Fig 2: Cardiac catheterization of the patient before fenestrated Fontan operation, who had two 4-mm shunts placed in the neonatal period (a left S-P shunt via a thoracotomy and a right S-P shunt via a sternotomy). (a) Right shunt injection. (b) Left shunt injection. Proximal stenosis of the shunt is prominent.

Three patients died suddenly (15.8%) nine, 12, and 17 months after the operation, respectively. Their pathologies were pulmonary atresia (PA) accompanied by intact ventricular septum with right ventricle sinusoids, tetralogy of Fallot with PA, and single ventricle with PA, respectively. In one patient, the shunt was patent three months before the sudden death. No follow-up record was available for the other two patients.

Four patients (21.1%) underwent corrective operations. Two patients with pulmonary atresia and intact ventricular septum underwent biventricular repair with RVOT reconstruction and atrial septal defect closure five months and three years after the initial operation, respectively. Fenestrated extracardiac Fontan procedure was performed in two patients with single ventricle pathology in the fourth postoperative year. One patient died in another center early after Fontan operation due to low cardiac output.

Three patients (15.7%) were not found eligible for a corrective operation due to small age or poor growth of pulmonary vasculature. One patient with increasing cyanosis underwent a second S-P shunt operation for the opposite side. Two patients underwent an elective Glenn anastomosis with the aim of a staged Fontan procedure 17 and 21 months after the initial operation, respectively.

The remaining patients were in good clinical condition, waiting for another palliation or total correction. Actuarial survival rates at one and three years were 93% and 74%, respectively (Fig 3).

Fig 3: Actuarial survival of the patients.

Discussion

There is a significant number of neonates presenting with cyanotic congenital heart defects that require urgent treatment even though definitive repair may not be possible. Many die when ductus arteriosus closes which may be the only source for pulmonary blood flow.[1] The use of PGE1 has dramatically changed the natural history of these patients, making it possible to transfer critically ill babies to a tertiary center in a more stable clinical condition.[2,3] However, in developing countries such as Turkey, this is still a problem and is directly related with poor outcome. Despite some encouraging results showing a mortality rate of 3.3% following S-P shunts in neonates,[6] mortality after S-P shunt operations is still high in many centers. Tamisier et al.[7] reported early deaths and shunt failure in 21% of patients who were less than three months of age. According to the EACTS (European Association for Cardio-Thoracic Surgery) congenital database report, cumulative hospital mortality of neonatal S-P shunt operations is 8.8%.[8] Mortality of central shunt operations is 14.4% and mortality of other types of neonatal shunt operations is 24.1%. These mortality rates are higher than those of more complex procedures including arterial switch operation (7.7%), repair of total pulmonary venous return (11.3%), and ventricular septal defect closure (1.6%).[8]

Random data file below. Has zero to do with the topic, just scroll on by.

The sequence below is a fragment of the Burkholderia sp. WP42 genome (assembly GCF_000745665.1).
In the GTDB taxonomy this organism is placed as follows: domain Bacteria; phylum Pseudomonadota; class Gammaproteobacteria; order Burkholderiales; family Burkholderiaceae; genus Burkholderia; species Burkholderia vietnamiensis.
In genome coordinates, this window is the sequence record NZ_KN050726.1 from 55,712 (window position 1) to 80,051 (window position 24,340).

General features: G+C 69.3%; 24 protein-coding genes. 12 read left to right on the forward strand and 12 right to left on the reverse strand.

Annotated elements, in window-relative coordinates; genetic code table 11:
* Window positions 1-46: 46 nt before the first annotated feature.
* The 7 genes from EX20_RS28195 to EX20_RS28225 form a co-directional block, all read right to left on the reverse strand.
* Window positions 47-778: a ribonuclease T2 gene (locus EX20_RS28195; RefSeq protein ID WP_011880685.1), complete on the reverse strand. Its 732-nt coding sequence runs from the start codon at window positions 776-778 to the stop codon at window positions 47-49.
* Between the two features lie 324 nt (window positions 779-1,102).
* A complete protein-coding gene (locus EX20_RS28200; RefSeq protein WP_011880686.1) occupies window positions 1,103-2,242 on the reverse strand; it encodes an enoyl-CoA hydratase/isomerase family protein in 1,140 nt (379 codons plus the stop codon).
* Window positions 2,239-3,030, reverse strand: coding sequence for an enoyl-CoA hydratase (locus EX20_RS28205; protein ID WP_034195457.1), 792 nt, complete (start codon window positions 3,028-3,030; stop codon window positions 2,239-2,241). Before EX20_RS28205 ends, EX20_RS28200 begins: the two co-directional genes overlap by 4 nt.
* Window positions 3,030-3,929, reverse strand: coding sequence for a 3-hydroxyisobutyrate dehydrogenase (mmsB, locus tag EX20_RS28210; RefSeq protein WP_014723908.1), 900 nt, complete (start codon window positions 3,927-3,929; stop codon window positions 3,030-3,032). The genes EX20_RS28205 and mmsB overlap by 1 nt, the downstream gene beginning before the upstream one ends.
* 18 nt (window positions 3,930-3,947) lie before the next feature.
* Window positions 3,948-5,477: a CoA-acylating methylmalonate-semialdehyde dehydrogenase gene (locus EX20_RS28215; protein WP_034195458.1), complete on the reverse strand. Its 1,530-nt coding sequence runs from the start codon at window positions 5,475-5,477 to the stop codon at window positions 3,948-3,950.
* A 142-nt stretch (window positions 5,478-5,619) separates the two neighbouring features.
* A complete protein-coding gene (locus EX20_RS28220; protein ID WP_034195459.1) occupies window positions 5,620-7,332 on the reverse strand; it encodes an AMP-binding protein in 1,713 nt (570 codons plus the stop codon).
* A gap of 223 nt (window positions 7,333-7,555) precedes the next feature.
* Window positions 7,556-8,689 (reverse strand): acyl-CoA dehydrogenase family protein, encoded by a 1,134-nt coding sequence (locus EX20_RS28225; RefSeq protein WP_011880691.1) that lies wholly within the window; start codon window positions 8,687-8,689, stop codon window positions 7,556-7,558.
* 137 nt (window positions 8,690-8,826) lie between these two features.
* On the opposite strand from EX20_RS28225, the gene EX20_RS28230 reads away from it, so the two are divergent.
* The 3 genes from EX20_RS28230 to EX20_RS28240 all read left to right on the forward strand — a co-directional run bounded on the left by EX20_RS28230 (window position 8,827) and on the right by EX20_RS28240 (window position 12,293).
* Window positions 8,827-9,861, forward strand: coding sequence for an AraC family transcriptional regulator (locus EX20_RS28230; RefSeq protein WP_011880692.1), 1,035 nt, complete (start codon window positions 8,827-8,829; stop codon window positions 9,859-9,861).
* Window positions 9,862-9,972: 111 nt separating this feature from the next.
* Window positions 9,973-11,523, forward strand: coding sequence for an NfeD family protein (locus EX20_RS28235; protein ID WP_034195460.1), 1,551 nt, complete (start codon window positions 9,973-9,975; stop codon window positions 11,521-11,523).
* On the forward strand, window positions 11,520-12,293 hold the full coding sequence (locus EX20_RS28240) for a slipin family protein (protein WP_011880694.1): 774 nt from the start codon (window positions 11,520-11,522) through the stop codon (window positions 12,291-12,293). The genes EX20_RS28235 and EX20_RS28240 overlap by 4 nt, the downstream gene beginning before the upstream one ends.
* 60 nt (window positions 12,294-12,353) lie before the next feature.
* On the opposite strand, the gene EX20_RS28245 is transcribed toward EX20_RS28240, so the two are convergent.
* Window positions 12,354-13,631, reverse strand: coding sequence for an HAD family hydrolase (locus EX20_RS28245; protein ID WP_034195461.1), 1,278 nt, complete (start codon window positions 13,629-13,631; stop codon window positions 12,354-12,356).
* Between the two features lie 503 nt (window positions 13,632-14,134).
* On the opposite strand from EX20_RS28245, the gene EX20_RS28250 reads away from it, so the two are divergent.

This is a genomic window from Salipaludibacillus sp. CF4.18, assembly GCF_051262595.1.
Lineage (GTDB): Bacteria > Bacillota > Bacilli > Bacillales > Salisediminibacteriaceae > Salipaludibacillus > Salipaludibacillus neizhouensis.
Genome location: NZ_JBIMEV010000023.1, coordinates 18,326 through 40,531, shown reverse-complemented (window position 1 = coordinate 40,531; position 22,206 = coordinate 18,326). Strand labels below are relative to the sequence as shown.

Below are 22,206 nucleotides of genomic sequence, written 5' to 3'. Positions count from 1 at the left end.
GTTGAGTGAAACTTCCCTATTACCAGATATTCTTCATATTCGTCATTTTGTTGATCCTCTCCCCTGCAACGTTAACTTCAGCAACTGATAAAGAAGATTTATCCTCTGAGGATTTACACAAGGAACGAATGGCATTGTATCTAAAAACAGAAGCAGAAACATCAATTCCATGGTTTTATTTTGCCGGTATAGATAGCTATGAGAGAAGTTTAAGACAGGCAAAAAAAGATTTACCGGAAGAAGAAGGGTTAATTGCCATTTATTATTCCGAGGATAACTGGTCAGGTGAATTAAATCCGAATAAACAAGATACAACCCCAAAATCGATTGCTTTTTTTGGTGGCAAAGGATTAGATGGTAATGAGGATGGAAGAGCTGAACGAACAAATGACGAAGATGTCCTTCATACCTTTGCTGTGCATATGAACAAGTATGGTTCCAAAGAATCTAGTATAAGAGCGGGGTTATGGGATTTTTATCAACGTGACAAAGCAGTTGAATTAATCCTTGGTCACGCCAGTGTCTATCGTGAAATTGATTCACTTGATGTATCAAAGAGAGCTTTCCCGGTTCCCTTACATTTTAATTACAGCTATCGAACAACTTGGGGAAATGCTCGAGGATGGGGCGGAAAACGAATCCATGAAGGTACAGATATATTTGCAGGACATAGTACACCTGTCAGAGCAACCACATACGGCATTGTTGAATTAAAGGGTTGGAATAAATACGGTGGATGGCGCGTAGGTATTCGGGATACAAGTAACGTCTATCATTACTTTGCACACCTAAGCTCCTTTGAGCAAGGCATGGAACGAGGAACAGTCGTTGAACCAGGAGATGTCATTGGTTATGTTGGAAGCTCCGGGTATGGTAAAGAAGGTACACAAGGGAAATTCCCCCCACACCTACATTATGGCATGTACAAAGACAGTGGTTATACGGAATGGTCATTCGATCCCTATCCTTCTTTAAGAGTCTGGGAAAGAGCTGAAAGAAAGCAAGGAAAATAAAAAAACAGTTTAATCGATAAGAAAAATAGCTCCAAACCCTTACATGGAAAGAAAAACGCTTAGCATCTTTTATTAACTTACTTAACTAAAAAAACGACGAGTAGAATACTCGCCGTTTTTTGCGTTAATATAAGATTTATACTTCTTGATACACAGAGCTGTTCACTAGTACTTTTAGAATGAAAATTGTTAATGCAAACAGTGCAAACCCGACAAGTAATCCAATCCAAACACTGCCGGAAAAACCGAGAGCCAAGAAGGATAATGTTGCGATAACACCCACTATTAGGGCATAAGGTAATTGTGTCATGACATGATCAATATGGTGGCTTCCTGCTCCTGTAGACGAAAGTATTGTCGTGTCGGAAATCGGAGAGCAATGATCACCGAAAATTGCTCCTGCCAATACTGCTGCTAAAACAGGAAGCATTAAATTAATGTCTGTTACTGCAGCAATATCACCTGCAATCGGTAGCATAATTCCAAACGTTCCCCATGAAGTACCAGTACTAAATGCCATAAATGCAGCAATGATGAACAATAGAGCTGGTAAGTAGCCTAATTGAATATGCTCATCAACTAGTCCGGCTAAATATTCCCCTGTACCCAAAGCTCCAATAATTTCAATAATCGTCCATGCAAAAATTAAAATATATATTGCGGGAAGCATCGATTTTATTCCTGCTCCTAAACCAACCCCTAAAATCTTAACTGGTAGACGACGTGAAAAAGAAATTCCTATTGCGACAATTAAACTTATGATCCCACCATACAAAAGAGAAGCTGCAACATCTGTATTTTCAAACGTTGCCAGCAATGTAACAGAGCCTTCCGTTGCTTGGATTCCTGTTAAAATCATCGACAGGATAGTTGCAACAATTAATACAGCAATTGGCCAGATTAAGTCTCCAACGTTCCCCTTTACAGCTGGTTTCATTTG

The results of shunt operations in infants and children are very different from those performed in neonates. Compared to 24% in this series of patients, hospital mortality was found as 1.2% (1/82) in patients older than one month of age, who were operated on in our center during the same period. Surgical approach was usually thoracotomy and the need for CPB support was exceptional.